Alice is an engineer from the Dilbert comic strip. She is one of Dilbert's co-workers in the department. She has long curly hair, which transformed into a large and distinctive triangular hairstyle when the character became a regular. Her character was based on a former co-worker of cartoonist Scott Adams.
Before Alice became a fictional regular character, there were a variety of generic fluffy haired women at Path-E-Tech. Many of them had bit parts and were only used one or two times. The name Alice was used at least once, in a series of strips where she was forced to give birth to a baby at the office. Some of these characters had personalities very similar to the later Alice; these characters eventually disappeared when Alice began to be featured regularly. Like the Pointy-Haired Boss, Alice's hairstyle became more distinct over time. More recent female bit parts have smooth, semicircle hair. The first time that Alice could be seen with her typical pink suit and curly triangle hair was on August 25, 1992. In the summer of 2010, Alice's regular work uniform changed from her trademark pink suit to a turtleneck and a black skirt.
Alice is depicted as being one of the hardest-working engineers in the comic. She was at one time the highest paid engineer in the company, and on another occasion she was feted for receiving her fourteenth patent. She stands in contrast with Wally, who does no work and receives nearly the same reward.
Alice suffers all the problems of being a female engineer. She has no tolerance for the discrimination she experiences, but she has little sympathy for other women who claim to be the victim of such discrimination, generally considering herself to be better than them.
Alice is fractionally more successful in her social life than fellow employees. She has dated numerous times, although Dilbert alluded to her having a family when Catbert created a family friendly policy, and she used to date a one-eyed carpenter. She was almost into a committed relationship with an emotionally supportive man but turned him down at the last minute, as she decided it would be more cost-effective to train monkeys to do the same work. It was also implied that she had a child, and actually gave birth to a child in the office but the idea was eventually phased out. She later dated a robotic copy of the boss that was meant to spew encouragement on the employees when the real PHB was too lazy to do so. In the TV series, Alice enters an abusive relationship with the testing supervisor, Bob Bastard, in which Bob asks her for her clothes, her shoes, and her car. They break up when she sees him slurping his coffee and commenting on how rewarding it is to know that Alice hates it when he does so. She once said that she had a history of dating men who became stalkers.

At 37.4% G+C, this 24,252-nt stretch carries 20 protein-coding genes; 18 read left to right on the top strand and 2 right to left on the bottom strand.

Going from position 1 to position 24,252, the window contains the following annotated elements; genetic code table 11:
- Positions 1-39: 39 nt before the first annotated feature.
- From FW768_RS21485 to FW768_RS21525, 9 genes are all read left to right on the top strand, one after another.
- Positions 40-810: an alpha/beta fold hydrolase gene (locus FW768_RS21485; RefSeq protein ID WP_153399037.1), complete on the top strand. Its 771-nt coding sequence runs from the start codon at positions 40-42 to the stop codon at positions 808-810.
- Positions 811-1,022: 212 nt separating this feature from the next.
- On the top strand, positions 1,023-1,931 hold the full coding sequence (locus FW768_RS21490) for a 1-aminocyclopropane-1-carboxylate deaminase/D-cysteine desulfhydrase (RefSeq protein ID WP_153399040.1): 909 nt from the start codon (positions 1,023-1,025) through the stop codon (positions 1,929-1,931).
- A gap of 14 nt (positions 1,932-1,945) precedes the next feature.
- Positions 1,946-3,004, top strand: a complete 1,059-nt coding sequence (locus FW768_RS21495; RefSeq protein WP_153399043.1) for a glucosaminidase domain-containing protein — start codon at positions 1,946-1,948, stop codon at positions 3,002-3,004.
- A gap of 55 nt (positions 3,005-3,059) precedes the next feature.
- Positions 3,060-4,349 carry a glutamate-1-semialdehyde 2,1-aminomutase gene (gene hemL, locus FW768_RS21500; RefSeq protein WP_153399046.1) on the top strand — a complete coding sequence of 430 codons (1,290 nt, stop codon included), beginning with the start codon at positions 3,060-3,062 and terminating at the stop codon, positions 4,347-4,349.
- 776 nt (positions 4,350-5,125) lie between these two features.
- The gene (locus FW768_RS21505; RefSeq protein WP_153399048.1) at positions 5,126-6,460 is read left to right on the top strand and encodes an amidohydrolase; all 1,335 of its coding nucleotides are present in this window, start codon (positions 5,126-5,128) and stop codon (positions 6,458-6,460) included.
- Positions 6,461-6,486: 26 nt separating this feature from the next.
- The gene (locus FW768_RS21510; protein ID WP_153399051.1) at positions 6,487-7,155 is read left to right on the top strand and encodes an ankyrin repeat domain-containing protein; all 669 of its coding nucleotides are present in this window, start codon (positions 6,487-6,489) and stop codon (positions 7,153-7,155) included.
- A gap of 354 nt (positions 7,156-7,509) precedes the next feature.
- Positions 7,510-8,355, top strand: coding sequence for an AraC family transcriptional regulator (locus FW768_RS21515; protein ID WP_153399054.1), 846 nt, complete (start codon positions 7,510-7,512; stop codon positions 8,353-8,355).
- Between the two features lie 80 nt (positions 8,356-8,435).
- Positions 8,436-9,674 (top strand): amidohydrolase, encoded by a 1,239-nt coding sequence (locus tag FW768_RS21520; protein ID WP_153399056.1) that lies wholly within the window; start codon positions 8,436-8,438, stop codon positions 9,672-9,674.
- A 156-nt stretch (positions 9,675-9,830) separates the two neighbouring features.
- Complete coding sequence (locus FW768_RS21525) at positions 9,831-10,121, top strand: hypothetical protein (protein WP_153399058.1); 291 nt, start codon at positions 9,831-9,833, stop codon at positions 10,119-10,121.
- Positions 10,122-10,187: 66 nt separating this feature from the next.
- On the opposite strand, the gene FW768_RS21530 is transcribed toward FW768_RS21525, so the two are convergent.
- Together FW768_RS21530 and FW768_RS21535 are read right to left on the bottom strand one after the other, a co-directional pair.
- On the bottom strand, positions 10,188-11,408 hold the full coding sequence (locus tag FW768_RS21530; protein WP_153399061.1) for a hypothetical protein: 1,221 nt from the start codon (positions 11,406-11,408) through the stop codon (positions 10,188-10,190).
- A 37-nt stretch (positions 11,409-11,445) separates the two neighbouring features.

Alice has a short temper. Her anger is frequently expressed in physical violence, most often manifested in the form of her "Fist of Death". She has, among other things, kicked an Elbonian into his own hat, stuffed Asok into his shirt sleeve and punched him into the ceiling, drop-kicked a computer off the building (killing a major customer), rigged a paper shredder to kill the department's resident "sadistic nut", and once sling-shot a man with his suspenders so hard he traveled forward in time. When the company moved to a high-crime neighborhood to save costs, she took it upon herself to mug the company's executives to make them re-consider their decision. Dilbert also made sure to get out of the "splatter zone" before she was to punch an employee of another company for not having the prototype of a product she and Dilbert flew across the country to see.
According to Catbert, she has not been fired for any of this because she "did not discriminate, sexually harass, steal or take drugs". He then gave her an award for her "cost-saving idea" of killing a co-worker.
Occasionally, other coworkers would use her anger to their or the company's advantage. Once, Wally got her to bend a metal bar into a u-shape by telling Alice it was an award he got for "being male". Also once, Dilbert called her to his cubicle to subtly get her to make a colleague in the cubicle next to him stop whistling. In one 2008 strip series involving the company building killer robots, Dogbert told Alice the robots said her hair was unfashionable and she was overpaid in order to rile her up, and thus she punched all the robots to death with her "fist of death".